The following is a list of some of Bix's recordings in alphabetical order. To see the image of any of the corresponding record labels, click on the name of the song. The exact names as given on the labels are provided.
    The images were kindly provided by Dave "Bart" Bartholomew, Enrico Borsetti, Hans Eekhoff, Norman Field, Joe Giordano, Joe Mosbrook and Fredrik Tersmeden . I am grateful to them for taking the time to scan the images or taking photographs of the labels and for their permission to exhibit the very beautiful pictures on the Bixography web site. The scans each sent are identified with their initials after the date. I thank Hans Eekhoff for upgrading my scans. The text associated with the images provided by Hans and by Fredrik were written by them. I am responsible, unless noted otherwise,  for any text associated with the images provided by Bart, Enrico, the two Joes and Norman.
A Lane in Spain, Jean Goldkette and His Orchestra, with vocal chorus, Victor 20491, recorded 02/03/27. A.H.
At the Jazz Band Ball, Bix Beiderbecke and His Gang, OKeh 40923, recorded 10/05/27. A.H.
American issue on OKeh. The original issue had a red label. This is a later release with a black label.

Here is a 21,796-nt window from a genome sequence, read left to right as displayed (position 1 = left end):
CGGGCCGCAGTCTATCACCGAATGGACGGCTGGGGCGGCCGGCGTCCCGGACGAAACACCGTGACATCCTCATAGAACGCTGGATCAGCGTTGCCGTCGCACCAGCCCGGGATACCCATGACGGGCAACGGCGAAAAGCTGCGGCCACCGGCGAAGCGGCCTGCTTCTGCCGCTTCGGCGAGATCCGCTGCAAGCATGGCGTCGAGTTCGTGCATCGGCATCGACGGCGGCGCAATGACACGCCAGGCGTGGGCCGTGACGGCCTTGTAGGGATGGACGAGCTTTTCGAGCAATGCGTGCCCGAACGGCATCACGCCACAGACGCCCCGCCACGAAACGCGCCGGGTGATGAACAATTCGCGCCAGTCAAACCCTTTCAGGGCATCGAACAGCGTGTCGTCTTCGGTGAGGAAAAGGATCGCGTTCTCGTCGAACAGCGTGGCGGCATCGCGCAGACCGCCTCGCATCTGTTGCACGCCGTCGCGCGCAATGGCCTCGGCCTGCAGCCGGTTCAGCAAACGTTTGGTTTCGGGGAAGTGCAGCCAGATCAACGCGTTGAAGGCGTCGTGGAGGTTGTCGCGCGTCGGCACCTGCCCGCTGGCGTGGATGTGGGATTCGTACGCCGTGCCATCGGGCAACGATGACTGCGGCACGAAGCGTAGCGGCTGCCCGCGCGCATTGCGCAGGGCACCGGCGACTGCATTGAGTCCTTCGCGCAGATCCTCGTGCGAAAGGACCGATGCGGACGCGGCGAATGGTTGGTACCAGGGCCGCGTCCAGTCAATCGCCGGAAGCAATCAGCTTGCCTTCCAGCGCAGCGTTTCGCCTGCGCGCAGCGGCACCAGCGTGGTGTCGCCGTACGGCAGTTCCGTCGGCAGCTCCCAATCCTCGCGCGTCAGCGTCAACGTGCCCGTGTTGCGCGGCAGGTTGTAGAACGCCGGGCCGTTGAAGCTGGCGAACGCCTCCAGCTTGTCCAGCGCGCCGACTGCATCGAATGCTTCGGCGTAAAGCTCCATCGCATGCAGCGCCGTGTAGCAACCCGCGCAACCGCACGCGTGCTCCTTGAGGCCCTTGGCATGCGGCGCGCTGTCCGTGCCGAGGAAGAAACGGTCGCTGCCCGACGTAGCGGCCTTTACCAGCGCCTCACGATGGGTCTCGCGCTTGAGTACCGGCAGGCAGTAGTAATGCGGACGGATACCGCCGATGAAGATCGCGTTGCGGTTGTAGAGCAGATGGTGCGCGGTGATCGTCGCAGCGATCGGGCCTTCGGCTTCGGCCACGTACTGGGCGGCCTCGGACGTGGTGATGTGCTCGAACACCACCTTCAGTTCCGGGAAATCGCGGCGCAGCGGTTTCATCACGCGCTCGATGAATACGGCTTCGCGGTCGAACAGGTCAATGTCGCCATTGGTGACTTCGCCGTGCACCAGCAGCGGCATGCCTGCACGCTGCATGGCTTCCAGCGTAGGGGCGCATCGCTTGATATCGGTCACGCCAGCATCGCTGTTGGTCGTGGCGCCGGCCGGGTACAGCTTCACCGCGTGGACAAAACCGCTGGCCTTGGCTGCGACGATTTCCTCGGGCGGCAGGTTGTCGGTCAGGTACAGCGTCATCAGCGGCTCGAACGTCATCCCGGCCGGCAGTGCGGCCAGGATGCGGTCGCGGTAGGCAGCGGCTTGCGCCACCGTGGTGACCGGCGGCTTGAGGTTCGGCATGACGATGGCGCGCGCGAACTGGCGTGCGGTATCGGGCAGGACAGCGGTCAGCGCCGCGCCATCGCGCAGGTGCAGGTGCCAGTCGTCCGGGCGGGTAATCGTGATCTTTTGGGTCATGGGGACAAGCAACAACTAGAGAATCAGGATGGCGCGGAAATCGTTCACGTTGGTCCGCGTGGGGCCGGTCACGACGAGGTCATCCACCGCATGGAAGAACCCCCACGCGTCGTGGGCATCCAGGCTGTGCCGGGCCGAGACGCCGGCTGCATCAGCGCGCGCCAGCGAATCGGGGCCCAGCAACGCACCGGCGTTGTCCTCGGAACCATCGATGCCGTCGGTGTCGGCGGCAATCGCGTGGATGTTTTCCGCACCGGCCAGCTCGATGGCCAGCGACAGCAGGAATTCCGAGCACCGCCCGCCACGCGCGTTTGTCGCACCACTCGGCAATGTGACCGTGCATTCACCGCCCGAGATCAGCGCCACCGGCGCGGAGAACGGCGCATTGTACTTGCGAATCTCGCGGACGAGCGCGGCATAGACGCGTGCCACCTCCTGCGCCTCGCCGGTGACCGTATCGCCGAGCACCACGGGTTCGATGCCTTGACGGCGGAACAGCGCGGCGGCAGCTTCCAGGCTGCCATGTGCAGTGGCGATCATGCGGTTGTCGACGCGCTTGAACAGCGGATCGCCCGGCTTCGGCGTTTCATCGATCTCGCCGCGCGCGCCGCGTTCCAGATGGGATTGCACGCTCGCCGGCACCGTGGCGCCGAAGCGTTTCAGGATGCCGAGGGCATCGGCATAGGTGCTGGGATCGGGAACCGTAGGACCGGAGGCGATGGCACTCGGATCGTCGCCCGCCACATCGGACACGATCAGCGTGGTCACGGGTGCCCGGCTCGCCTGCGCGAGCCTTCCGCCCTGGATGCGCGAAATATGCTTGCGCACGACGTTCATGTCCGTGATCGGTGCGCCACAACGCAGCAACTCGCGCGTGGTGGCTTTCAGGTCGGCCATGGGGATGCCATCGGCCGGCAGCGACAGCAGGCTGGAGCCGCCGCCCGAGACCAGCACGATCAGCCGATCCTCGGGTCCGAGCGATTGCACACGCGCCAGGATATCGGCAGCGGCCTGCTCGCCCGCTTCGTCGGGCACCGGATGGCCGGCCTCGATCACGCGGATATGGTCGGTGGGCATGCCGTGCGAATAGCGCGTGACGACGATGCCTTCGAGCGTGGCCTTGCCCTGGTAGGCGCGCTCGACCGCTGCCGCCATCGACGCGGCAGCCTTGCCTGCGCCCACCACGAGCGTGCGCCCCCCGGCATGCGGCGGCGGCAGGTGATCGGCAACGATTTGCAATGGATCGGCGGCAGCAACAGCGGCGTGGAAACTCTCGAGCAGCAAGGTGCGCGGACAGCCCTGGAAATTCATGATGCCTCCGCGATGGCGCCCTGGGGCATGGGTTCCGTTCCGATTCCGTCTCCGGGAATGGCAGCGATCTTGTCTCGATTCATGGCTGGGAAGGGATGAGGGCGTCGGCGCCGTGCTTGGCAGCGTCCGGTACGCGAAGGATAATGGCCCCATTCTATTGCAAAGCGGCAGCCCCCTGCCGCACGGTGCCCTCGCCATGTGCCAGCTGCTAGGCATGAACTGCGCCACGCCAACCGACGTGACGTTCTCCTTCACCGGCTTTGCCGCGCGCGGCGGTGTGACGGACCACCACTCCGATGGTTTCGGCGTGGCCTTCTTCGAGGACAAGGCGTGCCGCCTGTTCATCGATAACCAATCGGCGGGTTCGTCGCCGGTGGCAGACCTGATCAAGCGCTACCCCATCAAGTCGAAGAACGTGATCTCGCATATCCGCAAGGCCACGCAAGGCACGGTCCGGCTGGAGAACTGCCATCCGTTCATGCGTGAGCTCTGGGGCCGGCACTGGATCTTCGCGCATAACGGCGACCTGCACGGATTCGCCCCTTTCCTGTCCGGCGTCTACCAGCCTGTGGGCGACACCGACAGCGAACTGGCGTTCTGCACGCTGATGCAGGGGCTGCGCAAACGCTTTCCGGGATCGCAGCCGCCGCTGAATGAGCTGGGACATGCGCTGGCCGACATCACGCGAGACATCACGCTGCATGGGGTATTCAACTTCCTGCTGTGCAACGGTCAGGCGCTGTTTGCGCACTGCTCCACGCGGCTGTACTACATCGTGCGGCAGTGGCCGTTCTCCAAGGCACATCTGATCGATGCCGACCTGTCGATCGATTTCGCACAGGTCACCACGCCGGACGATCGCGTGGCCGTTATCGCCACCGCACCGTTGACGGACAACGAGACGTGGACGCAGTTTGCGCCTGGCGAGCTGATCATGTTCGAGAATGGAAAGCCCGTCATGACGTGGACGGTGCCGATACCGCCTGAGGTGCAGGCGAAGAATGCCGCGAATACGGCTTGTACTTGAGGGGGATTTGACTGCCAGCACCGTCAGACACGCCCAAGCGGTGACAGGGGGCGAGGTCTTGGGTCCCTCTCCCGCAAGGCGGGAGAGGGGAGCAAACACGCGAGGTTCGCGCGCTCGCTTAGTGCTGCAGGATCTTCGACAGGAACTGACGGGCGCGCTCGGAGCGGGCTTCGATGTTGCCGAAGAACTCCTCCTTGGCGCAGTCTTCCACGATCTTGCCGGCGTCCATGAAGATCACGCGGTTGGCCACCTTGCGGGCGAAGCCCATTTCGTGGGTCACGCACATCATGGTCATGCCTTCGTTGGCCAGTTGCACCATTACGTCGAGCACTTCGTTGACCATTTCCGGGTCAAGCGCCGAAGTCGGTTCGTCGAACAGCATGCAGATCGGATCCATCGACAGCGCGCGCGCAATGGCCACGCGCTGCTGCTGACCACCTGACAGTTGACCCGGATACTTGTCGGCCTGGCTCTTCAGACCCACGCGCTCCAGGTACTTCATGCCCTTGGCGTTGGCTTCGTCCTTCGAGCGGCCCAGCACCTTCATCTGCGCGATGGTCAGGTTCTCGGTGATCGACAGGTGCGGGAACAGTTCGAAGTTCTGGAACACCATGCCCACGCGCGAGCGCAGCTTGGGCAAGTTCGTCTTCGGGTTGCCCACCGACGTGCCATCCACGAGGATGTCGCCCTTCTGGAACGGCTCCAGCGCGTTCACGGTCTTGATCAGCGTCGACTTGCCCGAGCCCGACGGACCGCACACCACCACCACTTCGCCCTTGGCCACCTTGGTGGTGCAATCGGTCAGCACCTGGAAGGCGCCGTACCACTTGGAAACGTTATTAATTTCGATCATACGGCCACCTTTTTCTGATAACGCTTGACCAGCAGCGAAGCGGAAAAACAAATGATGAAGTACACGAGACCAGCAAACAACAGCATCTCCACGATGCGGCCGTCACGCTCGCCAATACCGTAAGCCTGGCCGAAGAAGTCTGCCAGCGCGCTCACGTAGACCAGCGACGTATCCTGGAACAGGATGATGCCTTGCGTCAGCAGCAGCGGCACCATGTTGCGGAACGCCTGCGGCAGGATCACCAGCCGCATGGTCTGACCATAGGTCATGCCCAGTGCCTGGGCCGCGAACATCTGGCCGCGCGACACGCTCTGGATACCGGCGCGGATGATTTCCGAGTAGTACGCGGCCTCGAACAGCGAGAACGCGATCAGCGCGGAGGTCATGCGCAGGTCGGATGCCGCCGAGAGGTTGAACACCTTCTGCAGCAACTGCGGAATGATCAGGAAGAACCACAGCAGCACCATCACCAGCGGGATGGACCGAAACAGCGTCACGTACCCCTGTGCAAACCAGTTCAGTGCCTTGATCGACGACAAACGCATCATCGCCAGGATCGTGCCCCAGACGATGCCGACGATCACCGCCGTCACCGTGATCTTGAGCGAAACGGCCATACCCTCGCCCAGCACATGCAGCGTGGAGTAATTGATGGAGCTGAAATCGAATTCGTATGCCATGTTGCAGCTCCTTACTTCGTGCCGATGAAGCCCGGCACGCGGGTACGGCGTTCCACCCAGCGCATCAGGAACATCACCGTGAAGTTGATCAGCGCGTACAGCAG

Correction: Paul  Solarski writes on 03/20/05, "There was never a red label pressing. Okehs were all black label by roughly 40850. Trumbauers such as 40879 are always black. The label you show is the first press."
At the Jazz Band Ball, Bix Beiderbecke und seine Gang, German Odeon 0-28098a, recorded 10/05/27. E.B.
The German Odeon record was issued after World War II. I use this side as the introduction to the WBIX programs. A dynamic recording that shows Bix at his best in leading his fellow musicians.
At the Jazz Band Ball, Bix Beiderbecke and His Gang, Columbia 45RPM, recorded 10/05/27.
I do not know when this 45 was issued, nor do I remember who sent me the scan. I would be grateful to the generous person who sent it to me if he gets in touch with me. I also have images of the the sleeveand of the box. As you can see, this box is the 45 RPM equivalent of the famous series of Bix records issued by Columbia on LP (CL 844, 845 and 846).
At the Jazz Band Ball, Bix Beiderbecke and His Gang, Columbia S 10003, recorded 10/05/27. N.F.
On June 11, 2004, Norman wrote, "Attached is a scan of Japanese Columbia S-10003. It is one disc in a relatively short series, as opposed to an album. In response to my enquiry, Julian Vein of the 78-list wrote: "It was issued in January 1950, according to Takao Yamada's "American Popular Music on Japanese 78 rpm Record 1927 to 1958". His work doesn't indicate dubs. The series ran from S-10001 to S-10012, though the release dates aren't in sequence, being issued between October 1949 and January 1950." The reverse is 'Potato Head Blues' by Louis Amstrong's Hot Seven. Both sides are rather fuzzy dubbings, and the material into which this disc is pressed is quite noisy, so for 78 enthusiasts, the item is more in the way of a curio. It is in no way sonically equal to much more common master pressings on U.S. Columbia, Vocalion, British Parlophone etc."